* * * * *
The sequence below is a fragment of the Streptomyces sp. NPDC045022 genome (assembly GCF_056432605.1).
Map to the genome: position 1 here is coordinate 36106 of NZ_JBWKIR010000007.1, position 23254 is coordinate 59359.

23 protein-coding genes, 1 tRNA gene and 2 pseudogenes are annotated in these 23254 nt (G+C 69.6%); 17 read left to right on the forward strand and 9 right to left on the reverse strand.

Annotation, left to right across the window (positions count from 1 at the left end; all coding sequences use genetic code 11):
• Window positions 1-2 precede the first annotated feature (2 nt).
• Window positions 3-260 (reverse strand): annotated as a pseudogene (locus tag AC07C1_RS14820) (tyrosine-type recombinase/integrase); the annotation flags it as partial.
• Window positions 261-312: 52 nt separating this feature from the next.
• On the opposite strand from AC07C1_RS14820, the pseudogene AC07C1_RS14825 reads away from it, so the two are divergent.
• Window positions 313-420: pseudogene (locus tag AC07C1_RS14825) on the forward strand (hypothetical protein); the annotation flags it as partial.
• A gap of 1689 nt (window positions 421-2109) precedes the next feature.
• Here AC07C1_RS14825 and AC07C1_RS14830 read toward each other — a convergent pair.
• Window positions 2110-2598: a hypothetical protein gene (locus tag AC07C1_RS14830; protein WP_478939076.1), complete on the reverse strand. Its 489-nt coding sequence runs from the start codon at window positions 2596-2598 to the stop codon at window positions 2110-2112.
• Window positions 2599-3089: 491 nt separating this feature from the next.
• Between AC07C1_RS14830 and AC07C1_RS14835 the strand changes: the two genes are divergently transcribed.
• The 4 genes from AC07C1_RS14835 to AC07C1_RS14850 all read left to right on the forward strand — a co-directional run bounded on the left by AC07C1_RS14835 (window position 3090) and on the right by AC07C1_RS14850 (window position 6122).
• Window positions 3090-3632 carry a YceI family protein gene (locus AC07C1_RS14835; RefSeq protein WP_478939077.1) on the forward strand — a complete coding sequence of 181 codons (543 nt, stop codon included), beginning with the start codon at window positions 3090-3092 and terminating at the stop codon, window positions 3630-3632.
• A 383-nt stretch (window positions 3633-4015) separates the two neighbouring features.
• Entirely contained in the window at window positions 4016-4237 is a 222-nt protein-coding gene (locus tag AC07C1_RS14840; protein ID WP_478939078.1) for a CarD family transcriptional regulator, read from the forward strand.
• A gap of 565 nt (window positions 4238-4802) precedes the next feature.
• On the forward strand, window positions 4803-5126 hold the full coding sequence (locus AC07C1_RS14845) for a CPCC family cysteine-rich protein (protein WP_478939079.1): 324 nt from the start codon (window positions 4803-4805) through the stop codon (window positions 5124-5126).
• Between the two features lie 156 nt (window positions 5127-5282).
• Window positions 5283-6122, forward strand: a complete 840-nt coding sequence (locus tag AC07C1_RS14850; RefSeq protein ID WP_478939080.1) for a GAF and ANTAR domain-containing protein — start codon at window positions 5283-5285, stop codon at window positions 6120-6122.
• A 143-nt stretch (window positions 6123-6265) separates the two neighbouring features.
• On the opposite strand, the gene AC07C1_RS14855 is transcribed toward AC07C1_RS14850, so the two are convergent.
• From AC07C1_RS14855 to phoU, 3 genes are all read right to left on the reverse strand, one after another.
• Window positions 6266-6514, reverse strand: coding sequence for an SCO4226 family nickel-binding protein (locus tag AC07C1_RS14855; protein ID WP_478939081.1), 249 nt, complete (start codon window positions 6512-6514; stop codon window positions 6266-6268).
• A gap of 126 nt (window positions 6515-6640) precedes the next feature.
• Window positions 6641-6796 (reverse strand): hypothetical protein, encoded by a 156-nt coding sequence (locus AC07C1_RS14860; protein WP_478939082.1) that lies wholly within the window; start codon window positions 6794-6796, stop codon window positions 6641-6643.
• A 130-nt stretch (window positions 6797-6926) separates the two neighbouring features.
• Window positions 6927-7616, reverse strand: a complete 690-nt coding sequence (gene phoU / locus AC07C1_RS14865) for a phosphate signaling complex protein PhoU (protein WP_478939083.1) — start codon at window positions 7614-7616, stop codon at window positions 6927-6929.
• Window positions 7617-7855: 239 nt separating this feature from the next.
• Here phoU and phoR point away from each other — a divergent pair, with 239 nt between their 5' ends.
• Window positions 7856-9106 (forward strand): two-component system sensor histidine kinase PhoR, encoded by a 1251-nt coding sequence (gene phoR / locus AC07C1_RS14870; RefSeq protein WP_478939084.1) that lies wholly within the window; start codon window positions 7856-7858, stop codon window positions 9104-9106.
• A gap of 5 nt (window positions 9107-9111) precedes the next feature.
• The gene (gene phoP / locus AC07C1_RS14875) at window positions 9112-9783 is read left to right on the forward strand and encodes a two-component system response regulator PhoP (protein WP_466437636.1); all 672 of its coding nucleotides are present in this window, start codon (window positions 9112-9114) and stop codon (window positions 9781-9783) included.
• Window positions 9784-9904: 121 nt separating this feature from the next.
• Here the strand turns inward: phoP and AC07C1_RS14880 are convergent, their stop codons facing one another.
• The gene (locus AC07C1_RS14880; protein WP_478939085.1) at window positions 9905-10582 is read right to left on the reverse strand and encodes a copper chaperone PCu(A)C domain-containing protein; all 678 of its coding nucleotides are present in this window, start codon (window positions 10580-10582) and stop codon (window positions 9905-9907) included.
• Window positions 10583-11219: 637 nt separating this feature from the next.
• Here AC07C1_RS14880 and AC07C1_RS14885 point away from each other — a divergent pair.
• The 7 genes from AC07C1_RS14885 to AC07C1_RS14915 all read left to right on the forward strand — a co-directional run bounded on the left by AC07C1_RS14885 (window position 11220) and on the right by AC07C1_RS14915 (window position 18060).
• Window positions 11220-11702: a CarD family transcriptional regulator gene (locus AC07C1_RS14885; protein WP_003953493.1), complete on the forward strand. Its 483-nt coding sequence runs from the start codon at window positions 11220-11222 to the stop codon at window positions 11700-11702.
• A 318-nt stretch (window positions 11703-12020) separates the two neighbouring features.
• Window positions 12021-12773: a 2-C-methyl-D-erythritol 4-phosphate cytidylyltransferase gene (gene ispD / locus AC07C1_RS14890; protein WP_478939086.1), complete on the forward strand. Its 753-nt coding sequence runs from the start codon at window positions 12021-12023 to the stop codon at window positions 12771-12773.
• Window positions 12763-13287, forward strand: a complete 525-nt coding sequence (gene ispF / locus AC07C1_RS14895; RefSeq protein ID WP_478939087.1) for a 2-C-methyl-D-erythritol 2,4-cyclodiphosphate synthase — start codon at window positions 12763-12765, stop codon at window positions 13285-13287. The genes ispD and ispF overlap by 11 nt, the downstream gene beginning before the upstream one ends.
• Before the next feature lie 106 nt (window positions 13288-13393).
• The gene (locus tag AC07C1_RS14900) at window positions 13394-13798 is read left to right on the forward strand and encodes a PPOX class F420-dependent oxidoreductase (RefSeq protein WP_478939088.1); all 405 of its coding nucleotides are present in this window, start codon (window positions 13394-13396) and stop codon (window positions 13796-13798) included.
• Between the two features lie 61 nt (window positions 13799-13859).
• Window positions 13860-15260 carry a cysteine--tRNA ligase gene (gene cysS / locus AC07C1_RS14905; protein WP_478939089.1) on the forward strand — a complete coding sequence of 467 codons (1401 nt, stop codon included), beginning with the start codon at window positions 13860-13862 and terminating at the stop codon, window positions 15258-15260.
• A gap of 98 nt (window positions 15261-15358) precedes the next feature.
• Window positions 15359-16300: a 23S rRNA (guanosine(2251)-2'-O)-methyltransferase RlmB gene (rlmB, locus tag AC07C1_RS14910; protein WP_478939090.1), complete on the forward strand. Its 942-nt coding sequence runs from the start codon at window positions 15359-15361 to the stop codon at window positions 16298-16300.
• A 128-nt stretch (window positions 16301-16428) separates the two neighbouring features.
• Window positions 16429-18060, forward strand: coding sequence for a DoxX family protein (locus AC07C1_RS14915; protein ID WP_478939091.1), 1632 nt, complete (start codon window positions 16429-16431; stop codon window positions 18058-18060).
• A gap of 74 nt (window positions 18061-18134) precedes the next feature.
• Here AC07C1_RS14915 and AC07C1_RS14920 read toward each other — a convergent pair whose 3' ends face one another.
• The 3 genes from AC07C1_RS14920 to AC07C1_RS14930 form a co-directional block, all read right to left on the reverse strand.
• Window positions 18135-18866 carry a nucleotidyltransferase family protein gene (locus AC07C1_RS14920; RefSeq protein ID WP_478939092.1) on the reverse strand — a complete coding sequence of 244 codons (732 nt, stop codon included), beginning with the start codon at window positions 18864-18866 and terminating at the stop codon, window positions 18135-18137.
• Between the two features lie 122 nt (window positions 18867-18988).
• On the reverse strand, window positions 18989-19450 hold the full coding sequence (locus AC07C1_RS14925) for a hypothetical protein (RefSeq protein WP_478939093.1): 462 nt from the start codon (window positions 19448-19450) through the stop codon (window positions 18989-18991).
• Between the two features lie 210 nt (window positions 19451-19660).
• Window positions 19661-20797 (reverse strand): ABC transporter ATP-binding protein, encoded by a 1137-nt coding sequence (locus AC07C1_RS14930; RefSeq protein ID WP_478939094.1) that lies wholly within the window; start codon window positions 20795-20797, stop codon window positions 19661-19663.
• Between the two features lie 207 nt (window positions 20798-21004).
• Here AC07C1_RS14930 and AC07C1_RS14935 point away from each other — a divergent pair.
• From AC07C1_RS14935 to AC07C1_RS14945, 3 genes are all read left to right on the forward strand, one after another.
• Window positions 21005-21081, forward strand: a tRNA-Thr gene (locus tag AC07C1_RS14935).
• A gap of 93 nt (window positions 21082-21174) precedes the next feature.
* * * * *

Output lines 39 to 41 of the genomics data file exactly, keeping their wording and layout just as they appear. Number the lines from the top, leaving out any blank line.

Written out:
• Window positions 10583-11219: 637 nt separating this feature from the next.
• Here AC07C1_RS14880 and AC07C1_RS14885 point away from each other — a divergent pair.
• The 7 genes from AC07C1_RS14885 to AC07C1_RS14915 all read left to right on the forward strand — a co-directional run bounded on the left by AC07C1_RS14885 (window position 11220) and on the right by AC07C1_RS14915 (window position 18060).